Theresa May is due to meet senior Conservative MPs who are demanding she sets a date for her departure from Downing Street.
The PM, who is under growing pressure from her own MPs to stand aside, will meet the executive of the backbench 1922 Committee to discuss her future.
Existing rules mean she cannot be formally challenged until December.
Mrs May has said her departure depends on delivering Brexit, but her plan has been rejected by MPs three times.
A further attempt to progress with her plan will take place in the week beginning 3 June, when the withdrawal bill – required to implement the PM’s Brexit deal – will be considered by MPs.
But, when asked whether she would resign if this was rejected by MPs, Mrs May said the bill would “ensure that we deliver Brexit for the public”.
Senior Conservative MPs are expected to press her to set out her departure timetable, regardless of whether Parliament backs her Brexit withdrawal agreement.
After the talks with the prime minister, the executive will hold another meeting where changes to the leadership rules could be discussed again.
Last month, the 1922 Committee executive narrowly decided against changing the party’s leadership rules to allow an early challenge to Mrs May.
Theresa May’s very long goodbye
Twice my colleague in Paris asked the prime minister if she would resign if her Brexit plan is rejected by MPs again. Twice she completely swerved the question.
You can’t blame her for wanting to avoid it. Theresa May is not exactly fond of revealing much in interviews in any case.
And for her to go anywhere near tangling with her potential exit would have breathed even more fire into the frenzied speculation.
But it is notable that the prime minister didn’t even repeat any of her rehearsed lines about her promise to see this phase of Brexit through, and then go.
Pressure has grown on Mrs May since the Tories’ local election drubbing earlier this month and much of the anger in the parliamentary party is focusing on Mrs May’s efforts to find a Brexit compromise with Labour.
Further pressure has also emerged from the grassroots, with local Tory associations confirming they will hold a vote of confidence in her leadership on 15 June.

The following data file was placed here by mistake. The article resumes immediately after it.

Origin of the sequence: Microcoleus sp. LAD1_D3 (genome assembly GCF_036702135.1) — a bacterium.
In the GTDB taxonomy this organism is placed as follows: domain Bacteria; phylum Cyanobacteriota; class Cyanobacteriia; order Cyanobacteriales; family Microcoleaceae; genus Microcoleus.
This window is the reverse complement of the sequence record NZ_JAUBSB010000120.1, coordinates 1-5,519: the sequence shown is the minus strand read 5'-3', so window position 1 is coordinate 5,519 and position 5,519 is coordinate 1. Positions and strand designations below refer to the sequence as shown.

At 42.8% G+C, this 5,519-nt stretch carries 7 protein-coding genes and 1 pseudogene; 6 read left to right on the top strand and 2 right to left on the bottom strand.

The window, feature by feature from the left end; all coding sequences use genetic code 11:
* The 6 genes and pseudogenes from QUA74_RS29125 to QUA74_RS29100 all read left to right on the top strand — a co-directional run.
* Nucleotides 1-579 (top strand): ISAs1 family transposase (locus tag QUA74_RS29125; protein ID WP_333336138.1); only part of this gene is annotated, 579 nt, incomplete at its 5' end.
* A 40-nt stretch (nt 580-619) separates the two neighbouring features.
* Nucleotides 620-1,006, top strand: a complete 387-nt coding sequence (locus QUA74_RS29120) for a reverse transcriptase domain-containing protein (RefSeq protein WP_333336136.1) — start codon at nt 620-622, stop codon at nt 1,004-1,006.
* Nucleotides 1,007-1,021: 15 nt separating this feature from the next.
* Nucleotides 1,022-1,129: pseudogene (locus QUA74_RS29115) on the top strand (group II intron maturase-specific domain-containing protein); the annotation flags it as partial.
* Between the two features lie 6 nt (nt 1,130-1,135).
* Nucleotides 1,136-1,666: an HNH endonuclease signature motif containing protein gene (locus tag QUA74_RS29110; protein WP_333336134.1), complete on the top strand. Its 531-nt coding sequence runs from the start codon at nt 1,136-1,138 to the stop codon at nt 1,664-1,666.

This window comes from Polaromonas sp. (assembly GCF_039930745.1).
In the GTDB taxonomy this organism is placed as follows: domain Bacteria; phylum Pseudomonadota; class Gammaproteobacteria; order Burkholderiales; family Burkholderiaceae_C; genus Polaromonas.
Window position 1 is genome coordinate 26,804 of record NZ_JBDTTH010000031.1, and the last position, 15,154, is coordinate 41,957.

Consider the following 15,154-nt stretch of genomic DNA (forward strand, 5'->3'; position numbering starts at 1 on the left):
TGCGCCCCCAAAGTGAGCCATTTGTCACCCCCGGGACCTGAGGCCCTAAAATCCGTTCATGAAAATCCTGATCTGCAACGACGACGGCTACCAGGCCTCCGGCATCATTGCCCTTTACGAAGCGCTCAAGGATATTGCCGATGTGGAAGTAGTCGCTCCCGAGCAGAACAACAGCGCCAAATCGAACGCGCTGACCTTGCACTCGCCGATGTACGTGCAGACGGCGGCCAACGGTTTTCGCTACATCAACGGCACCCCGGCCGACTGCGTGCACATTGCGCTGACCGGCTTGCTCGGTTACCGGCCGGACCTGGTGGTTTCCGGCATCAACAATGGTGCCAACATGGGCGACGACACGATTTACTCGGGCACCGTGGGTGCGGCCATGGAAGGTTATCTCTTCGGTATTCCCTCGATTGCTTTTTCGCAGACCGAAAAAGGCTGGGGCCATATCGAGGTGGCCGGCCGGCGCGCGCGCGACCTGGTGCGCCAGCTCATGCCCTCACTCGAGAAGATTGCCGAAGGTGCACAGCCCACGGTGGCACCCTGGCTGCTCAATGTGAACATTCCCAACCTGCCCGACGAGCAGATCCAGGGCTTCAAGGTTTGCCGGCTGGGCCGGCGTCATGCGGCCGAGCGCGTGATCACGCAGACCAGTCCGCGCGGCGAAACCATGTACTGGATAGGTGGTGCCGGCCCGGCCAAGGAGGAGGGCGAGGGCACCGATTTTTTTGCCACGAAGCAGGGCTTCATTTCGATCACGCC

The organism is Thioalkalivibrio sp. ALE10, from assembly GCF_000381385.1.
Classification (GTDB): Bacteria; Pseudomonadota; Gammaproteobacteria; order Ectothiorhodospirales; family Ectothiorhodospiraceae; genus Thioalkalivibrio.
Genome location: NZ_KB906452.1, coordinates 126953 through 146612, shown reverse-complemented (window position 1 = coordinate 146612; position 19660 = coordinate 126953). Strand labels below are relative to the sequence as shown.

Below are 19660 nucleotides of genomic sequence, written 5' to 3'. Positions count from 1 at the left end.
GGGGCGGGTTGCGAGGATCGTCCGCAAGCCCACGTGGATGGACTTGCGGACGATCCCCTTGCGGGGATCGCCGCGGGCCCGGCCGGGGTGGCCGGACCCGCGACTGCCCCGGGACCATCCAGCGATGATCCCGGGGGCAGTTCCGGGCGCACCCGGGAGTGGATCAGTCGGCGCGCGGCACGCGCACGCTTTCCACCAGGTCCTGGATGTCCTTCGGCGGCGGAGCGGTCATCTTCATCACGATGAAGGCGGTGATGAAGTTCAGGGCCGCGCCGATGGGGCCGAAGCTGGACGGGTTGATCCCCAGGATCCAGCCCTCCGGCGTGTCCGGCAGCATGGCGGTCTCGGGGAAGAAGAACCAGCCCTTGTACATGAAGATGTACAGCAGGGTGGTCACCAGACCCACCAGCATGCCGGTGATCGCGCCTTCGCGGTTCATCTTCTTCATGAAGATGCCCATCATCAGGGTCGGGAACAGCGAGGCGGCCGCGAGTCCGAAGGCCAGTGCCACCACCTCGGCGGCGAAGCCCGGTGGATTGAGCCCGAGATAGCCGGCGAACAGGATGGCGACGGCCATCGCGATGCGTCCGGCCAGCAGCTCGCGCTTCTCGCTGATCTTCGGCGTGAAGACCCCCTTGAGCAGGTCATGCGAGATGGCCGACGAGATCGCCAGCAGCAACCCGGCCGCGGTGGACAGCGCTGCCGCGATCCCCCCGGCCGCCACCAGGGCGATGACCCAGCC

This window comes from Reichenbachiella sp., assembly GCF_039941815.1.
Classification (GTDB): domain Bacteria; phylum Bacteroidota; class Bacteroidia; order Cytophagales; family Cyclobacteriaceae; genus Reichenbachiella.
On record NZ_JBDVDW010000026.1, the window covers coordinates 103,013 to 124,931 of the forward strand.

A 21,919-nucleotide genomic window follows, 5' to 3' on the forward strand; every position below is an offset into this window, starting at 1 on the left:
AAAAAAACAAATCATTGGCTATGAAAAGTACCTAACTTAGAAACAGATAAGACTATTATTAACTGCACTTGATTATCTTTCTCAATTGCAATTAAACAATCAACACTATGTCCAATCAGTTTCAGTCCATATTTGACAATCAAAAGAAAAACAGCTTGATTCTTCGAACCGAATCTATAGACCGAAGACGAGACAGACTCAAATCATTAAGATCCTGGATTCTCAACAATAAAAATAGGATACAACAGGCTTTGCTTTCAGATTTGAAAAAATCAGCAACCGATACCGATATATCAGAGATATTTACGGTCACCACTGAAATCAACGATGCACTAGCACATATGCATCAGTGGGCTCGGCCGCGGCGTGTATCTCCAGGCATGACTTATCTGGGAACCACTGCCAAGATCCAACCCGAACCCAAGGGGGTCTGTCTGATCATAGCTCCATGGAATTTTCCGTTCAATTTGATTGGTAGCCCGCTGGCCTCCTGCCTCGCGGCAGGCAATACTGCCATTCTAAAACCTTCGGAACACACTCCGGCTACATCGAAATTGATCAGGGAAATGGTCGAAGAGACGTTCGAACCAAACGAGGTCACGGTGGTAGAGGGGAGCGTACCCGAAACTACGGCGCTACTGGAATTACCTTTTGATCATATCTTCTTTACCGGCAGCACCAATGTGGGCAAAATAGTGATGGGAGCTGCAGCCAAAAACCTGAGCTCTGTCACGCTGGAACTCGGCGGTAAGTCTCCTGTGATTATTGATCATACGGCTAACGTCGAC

Eurosceptic MP Peter Bone produced a letter from Tory activists in the Commons on Wednesday, saying they had lost confidence in the prime minister and want her to resign before European elections on 23 May.
They view the deal that Mrs May has reached with the EU as “worse than staying in the European Union”, he said.
And Mrs May’s former chief of staff, Nick Timothy, writing in his Telegraph column, said the prime minister must “accept that the game is up”.
She should “do her duty and stand aside” in order to avoid a “national humiliation” and save the Conservative Party, he said.
Sir Geoffrey Clifton-Brown, treasurer of the 1922 Committee, said: “What I would like to see is her set out a timetable to trigger a leadership contest.”
He said it would be “infinitely preferable if she set a date rather than us force her out”.
Prominent Brexiteer Mark Francois said a predicted poor performance by the Conservatives in next week’s European Parliament elections would increase the pressure on Mrs May to stand down.
“As the polls increasingly suggest, we are going to have an extremely difficult night in the European elections,” the MP said.
When the results are announced, “my colleagues will finally wake up and smell the coffee if they have not, indeed, done so already,” he added.
But International Development Secretary Liam Fox told BBC Radio 4’s Today programme that the prime minister’s pledge to stand down when the first stage of Brexit is through showed “integrity” as “she was willing to make that personal sacrifice to get the policy through”.
He said MPs had been given an instruction by the British public through the 2016 referendum, asking: “Why have they not carried it out?”
Brexit Secretary Stephen Barclay told MPs their concerns had been listened to and that was “reflected in the draft legislation that is being prepared”.
“It will be for members of this House to reach a decision between that (the withdrawal agreement bill) and the two other alternatives, which is either we risk not leaving at all… or we leave with a no deal,” he said.
However, shadow Brexit secretary Keir Starmer said Labour opposed the idea of passing the bill without an agreed deal, as it would “put the cart before the horse”.
He questioned whether the planned introduction of the bill was “about keeping the prime minister in office for another week, to give her a lifeline” ahead of the 1922 Committee executive meeting.